Jews and Mormons For our new blogger, theyre a perfect match

Here’s a topic I never thought I would ponder in this space: The Church of Jesus Christ of Latter-day Saints. But the Mormon church has come up quite a bit in the j. newsroom lately, mostly because of our newest blog, “Latter-day Shalom”(www.jweekly.com/blog/latter-day-shalom).

The blog is j.’s virtual space to discuss the Mormon and Jewish faiths’ commonalities and differences — don’t worry, it won’t all be serious — whose content is being filled by one of my closest friends, Christa Woodall.

Taking a cue from the L.A. Jewish Journal (which hosts the blog “Jews and Mormons”), j. wanted to launch something similar but didn’t know who should write the entries. I suggested Christa, a Latter-day Saint with a flair for blogging.

Her first entry, “Green Jello and Matzah Balls,” illuminated some of the religions’ similarities, from “paralleled histories of persecution to similar values of marrying within the faith and keeping a religious and cultural heritage vibrant, even in an ever-secularizing and homogenizing world.”

Christa’s words, not mine. And she’s got plenty more to come.

I recently got a rare opportunity to chat with Christa about Mormonism and why she wanted to jump into the Jewish blogosphere. I say rare because when we talk, the conversation almost never steers toward religion. 

This time was different, though. We conversed for nearly an hour about controversial subjects such as Proposition 8 and posthumous baptisms of Holocaust victims; how Mormons often are misunderstood; and her goals for the blog.   

“Religion is such a serious topic because it’s something so close to people’s hearts,” she said. “Like politics, religion goes beyond sight and sound. It’s something you feel as a part of you. But I’m just me. I don’t want to be a history professor. I’m just this 20-something LDS girl who loves to study different things and write.”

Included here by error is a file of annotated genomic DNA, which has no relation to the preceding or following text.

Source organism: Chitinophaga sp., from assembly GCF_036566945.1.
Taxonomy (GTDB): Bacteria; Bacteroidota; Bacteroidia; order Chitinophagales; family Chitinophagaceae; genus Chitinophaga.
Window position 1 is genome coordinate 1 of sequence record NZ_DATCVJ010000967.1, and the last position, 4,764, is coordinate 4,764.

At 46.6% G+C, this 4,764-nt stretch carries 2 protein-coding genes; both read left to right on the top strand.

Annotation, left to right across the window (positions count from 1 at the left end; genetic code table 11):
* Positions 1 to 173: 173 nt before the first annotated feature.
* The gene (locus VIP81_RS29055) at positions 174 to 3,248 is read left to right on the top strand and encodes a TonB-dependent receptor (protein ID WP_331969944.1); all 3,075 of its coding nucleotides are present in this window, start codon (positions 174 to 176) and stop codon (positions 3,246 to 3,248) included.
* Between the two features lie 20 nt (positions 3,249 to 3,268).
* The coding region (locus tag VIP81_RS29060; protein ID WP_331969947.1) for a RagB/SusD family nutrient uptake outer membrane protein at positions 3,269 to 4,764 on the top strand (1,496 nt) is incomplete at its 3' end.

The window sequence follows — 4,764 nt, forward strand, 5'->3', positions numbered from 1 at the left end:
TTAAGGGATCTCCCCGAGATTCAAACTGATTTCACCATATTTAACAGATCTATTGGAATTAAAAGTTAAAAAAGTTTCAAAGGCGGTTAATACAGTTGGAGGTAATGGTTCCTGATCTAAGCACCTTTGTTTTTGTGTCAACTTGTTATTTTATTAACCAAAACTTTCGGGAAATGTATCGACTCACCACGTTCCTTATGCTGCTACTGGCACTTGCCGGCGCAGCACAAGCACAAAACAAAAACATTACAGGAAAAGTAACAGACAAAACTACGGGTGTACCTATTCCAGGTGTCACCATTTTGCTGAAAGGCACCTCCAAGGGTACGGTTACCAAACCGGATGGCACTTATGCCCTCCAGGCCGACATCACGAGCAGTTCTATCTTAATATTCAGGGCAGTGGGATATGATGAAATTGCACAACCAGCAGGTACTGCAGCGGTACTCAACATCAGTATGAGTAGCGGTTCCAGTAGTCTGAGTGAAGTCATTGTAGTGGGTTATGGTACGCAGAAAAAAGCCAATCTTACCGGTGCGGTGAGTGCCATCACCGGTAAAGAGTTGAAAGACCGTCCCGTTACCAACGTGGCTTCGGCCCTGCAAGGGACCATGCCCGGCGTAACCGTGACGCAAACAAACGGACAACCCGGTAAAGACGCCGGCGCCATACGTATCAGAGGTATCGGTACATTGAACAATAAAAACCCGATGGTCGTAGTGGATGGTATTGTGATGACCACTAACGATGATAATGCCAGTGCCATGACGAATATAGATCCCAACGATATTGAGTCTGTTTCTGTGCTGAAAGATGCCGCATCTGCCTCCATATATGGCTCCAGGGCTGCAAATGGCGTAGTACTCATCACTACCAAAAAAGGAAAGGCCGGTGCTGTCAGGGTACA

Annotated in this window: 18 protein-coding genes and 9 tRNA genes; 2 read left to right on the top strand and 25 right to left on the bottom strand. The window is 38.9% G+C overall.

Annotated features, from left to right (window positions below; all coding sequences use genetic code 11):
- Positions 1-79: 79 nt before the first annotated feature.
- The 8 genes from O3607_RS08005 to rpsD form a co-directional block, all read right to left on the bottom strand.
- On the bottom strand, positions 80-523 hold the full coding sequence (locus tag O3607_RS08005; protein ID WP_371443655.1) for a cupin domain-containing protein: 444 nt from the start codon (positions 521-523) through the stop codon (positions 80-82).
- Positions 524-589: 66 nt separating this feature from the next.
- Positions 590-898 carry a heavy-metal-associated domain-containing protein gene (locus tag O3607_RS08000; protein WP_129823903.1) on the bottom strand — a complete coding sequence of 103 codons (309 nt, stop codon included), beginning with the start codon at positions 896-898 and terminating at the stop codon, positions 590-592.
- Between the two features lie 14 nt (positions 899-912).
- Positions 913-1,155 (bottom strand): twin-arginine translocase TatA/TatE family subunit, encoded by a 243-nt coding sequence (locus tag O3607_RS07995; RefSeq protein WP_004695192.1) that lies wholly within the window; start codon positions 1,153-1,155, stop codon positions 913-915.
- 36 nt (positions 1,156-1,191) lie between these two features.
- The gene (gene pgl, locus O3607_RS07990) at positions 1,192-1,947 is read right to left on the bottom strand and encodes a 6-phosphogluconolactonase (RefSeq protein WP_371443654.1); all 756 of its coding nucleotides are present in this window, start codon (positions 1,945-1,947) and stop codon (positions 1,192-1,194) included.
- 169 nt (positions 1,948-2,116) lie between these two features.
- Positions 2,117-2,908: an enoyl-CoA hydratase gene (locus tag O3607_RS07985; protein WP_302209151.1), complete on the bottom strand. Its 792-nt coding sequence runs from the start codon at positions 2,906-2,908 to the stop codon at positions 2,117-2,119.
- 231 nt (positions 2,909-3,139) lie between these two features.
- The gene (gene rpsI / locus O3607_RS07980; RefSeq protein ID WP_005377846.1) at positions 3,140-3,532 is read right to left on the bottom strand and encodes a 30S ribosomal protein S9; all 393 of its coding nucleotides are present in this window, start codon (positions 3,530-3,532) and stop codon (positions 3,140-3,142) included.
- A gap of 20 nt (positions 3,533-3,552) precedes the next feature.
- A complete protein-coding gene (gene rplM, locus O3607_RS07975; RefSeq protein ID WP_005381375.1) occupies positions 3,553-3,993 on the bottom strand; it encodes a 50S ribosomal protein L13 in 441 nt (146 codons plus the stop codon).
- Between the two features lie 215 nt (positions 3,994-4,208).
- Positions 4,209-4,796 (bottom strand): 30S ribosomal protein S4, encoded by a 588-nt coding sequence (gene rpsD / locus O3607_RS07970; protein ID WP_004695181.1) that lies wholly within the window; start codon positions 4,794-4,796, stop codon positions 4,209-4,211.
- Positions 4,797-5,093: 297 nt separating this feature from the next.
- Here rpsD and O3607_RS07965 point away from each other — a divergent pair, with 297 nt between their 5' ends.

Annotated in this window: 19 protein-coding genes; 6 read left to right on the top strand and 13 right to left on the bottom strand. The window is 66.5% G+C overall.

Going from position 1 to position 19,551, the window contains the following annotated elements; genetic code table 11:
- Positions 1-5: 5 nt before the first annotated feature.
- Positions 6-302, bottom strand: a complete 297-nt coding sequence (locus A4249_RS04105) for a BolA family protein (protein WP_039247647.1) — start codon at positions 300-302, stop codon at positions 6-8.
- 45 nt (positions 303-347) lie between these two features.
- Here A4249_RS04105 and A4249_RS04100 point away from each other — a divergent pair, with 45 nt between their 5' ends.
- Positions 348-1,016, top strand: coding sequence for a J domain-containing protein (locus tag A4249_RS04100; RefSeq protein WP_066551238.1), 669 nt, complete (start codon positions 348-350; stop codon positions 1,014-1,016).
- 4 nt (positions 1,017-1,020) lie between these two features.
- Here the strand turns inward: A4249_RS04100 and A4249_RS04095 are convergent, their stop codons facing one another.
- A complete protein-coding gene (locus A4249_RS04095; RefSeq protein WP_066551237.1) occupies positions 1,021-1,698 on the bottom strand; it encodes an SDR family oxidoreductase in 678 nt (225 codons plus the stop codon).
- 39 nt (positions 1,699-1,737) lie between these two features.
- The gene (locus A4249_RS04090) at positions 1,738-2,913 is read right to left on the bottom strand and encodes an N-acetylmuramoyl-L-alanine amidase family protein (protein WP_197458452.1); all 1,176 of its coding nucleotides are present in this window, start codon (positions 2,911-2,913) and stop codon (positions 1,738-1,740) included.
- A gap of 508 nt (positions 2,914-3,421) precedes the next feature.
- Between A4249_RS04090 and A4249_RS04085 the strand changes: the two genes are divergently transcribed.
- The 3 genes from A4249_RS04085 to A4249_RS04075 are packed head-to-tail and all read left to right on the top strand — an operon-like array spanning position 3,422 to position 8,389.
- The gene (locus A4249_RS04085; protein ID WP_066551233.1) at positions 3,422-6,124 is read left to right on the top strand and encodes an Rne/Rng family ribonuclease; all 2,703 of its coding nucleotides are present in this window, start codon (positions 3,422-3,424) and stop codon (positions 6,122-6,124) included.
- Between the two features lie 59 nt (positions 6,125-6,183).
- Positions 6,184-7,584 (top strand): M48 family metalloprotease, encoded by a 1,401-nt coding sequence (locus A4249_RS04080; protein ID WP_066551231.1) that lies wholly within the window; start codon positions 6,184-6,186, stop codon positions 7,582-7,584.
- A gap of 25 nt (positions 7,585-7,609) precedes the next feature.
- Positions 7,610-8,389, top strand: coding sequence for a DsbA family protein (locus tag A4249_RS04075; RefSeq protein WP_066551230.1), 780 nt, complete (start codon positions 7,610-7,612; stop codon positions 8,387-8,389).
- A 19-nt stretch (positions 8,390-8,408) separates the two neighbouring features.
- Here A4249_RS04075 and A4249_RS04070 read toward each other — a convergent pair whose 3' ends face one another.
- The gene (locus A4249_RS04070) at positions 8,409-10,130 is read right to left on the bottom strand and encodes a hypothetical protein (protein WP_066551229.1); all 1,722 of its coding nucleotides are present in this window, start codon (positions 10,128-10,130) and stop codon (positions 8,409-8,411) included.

Christa, a Brigham Young University graduate and self-proclaimed history buff, is no stranger to writing for the masses.

A communications professional, she has spent the last six years working in journalism and public relations. She is currently a marketing writer for a software solutions company in Provo, Utah. 

We met in 2007 while reporting for the Orange County Register. I remember Christa rushing out the door on most days, but I never thought to ask where she was headed in such a hurry.

Turns out, she was on the public affairs committee of her local stake (a group of at least three LDS congregations, or wards), charged with promoting interfaith relations between the church and community.   

A major component of her work was keeping misconceptions of her faith at bay.

“It’s similar to how Jews can be misunderstood or maligned,” she said. “Many people, for some reason, don’t like us. From Mormonism’s earliest days, we have been misrepresented. Sure, there are quirky things about our religion. But when they’re explained, they make sense. But you have to have an audience to take the time and hear.” 

Of course, shows like TLC’s “Sister Wives,” a reality show documenting the life of a polygamist family in Lehi, Utah, and HBO’s “Big Love,” which stars Bill Paxton as the patriarch of a fundamentalist Mormon family, haven’t helped. (Polygamist culture was abandoned by the Mormon church in the 1890s, and today the church strongly opposes it.)

Upward of 14 million members worldwide follow Mormonism, which has standards such as abstaining from alcohol, coffee and tobacco.

Christa is a devout Mormon who has studied her religion extensively. She has explored what she calls the “strong kinship” Mormons share with Jews and plans to relay her findings in her blog. I hope you take time to read her insights.

“Latter-day Shalom” also is a space to have a little fun. She’s even on the quest to find a “good Jewish deli” in Utah.

“There’s one place in Salt Lake [City] that offers kosher food,” she said. “I want matzah ball soup and it’s nowhere to be found. I have to check the place out.”


Amanda Pazornik
can be reached at amanda@jweekly.com.